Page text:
The Life of Richard Bentley: With an Account of His Writings and Anecdotes of Many Distinguished Characters During the Period in which He Flourished, Volume 6

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J. G. & F. Rivington, 1833
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Page 320 - Thus saying, from her husband's hand her hand Soft she withdrew ; and like a wood-nymph light, Oread or Dryad, or of Delia's...
Page 378 - Milton's strong pinion now not Heav'n can bound, Now, serpent-like, in prose he sweeps the ground. In quibbles Angel and Archangel join, And God the Father turns a School-divine. Not that I'd lop the beauties from his book, Like slashing Bentley with his desp'rate hook; Or damn all Shakespeare, like th' affected fool At Court, who hates whate'er he read at School.
Page 94 - A True Account of the present state of Trinity College in Cambridge under the oppressive government of their master, Richard Bentley, late DD' In his subsequent attack on Bentley's proposals for an edition of the New Testament, Middleton was less successful.
Page 378 - Commas and points they set exactly right, And 'twere a sin to rob them of their mite.
Page 12 - The Candidates must be BD or DD and the Day of Examination is the eighth after the Vacancy. This Professorship, founded by Henry VIII. 1540, is endowed with the living of Somersham, Hunts, value \000.
Page 364 - Thy mighty scholiast, whose unwearied pains Made Horace dull, and humbled Milton's strains. Turn what they will to verse, their toil is vain, Critics like me shall make it prose again. Roman and Greek grammarians ! know your better : Author of something yet more great than letter ; While towering o'er your alphabet, like Saul, Stands our Digamma, and o'ertops them all.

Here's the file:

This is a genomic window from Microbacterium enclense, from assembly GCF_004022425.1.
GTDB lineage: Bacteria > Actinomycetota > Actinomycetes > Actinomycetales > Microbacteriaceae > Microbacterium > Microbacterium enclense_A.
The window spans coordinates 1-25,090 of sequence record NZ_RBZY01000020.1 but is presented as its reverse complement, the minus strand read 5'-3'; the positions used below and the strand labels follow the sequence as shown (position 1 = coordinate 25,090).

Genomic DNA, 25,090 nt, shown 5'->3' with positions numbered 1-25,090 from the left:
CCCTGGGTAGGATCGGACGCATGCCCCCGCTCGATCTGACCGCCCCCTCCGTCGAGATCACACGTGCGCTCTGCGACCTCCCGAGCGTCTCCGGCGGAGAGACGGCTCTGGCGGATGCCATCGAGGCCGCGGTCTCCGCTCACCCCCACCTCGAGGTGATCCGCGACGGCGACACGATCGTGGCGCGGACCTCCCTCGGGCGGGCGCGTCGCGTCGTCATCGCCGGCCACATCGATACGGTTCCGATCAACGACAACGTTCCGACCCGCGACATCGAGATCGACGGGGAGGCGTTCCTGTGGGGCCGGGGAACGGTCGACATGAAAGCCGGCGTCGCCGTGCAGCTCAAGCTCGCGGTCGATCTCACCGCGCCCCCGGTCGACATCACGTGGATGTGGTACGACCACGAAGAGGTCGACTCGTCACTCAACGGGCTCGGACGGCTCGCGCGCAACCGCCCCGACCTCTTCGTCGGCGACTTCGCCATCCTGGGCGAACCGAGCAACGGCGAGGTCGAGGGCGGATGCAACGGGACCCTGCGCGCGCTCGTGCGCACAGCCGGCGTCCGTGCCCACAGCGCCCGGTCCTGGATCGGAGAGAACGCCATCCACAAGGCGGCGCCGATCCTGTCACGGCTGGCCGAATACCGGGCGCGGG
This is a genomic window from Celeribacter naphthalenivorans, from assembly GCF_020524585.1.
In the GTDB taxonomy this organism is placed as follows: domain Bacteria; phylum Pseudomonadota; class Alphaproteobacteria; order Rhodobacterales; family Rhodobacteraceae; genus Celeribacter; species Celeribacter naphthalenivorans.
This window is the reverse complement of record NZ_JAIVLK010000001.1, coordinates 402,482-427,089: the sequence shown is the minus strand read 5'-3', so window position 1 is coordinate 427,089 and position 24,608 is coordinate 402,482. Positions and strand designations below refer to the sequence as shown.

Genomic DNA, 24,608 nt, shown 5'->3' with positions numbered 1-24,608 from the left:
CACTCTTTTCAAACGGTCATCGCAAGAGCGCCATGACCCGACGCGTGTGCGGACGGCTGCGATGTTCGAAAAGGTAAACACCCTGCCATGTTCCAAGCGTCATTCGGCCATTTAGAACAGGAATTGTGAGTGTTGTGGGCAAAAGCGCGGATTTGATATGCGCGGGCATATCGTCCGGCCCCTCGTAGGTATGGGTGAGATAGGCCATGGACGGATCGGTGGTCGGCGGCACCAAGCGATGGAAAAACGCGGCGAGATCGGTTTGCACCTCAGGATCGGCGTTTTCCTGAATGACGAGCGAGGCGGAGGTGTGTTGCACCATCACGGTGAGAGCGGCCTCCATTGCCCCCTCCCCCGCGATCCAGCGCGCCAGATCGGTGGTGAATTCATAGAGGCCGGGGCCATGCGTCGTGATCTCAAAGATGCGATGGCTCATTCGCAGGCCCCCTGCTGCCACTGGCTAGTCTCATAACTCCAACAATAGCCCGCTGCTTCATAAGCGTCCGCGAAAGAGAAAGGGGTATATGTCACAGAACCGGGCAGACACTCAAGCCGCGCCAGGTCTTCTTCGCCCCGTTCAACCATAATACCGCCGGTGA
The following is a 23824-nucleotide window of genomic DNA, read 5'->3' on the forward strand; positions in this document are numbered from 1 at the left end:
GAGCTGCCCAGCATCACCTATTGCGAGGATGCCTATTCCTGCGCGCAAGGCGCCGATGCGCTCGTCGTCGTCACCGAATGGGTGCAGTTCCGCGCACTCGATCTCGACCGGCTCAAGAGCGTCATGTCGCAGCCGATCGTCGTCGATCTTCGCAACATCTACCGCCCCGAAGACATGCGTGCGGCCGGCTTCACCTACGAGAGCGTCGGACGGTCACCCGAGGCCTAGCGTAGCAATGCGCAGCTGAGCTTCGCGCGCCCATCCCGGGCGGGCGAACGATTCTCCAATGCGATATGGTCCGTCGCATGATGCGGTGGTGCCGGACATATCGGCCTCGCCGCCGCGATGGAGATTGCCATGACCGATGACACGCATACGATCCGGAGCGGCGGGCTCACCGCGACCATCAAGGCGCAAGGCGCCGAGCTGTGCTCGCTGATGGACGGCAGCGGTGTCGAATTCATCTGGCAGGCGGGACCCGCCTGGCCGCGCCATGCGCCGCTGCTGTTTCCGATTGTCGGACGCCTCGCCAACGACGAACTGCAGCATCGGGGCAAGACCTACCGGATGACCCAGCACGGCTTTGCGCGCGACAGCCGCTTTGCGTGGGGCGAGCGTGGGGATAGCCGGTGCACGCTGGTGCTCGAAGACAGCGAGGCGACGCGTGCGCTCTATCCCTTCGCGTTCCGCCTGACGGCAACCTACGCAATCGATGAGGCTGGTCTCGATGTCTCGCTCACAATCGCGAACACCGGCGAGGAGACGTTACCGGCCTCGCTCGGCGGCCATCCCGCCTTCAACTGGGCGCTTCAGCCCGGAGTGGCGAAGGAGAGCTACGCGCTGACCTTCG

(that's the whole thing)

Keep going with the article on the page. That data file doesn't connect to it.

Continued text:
Page 314 - A phoenix, gaz'd by all as that sole bird, When, to enshrine his reliques in the Sun's Bright temple, to Egyptian Thebes he flies. At once on th...
Page 176 - I shall here insert them, and hope my readers will apply them. "Who strives to mount Parnassus' hill, And thence ppetick laurels bring, Must first acquire due force and skill, Must fly with swan's or eagle's wing. Who Nature's treasures would explore, Her mysteries and arcana know ; Must high as lofty Newton soar, j\Just stoop as delving Woodward low.
Page 377 - Out-tibbalding poor TIBBALD, tops his part: Holds high the scourge o'er each fam'd author's head; Nor are their graves a refuge for the dead. To MILTON lending sense, to HORACE wit, He makes them write what never Poet writ: The Roman Muse arraigns his mangling pen; And Paradise, by him, is lost agen.
Page 9 - For none of us liveth to himself, and no man dieth to himself. 8 For whether we live, we live unto the Lord ; and whether we die, we die unto the Lord : whether we live therefore, or die, we are the Lord's.

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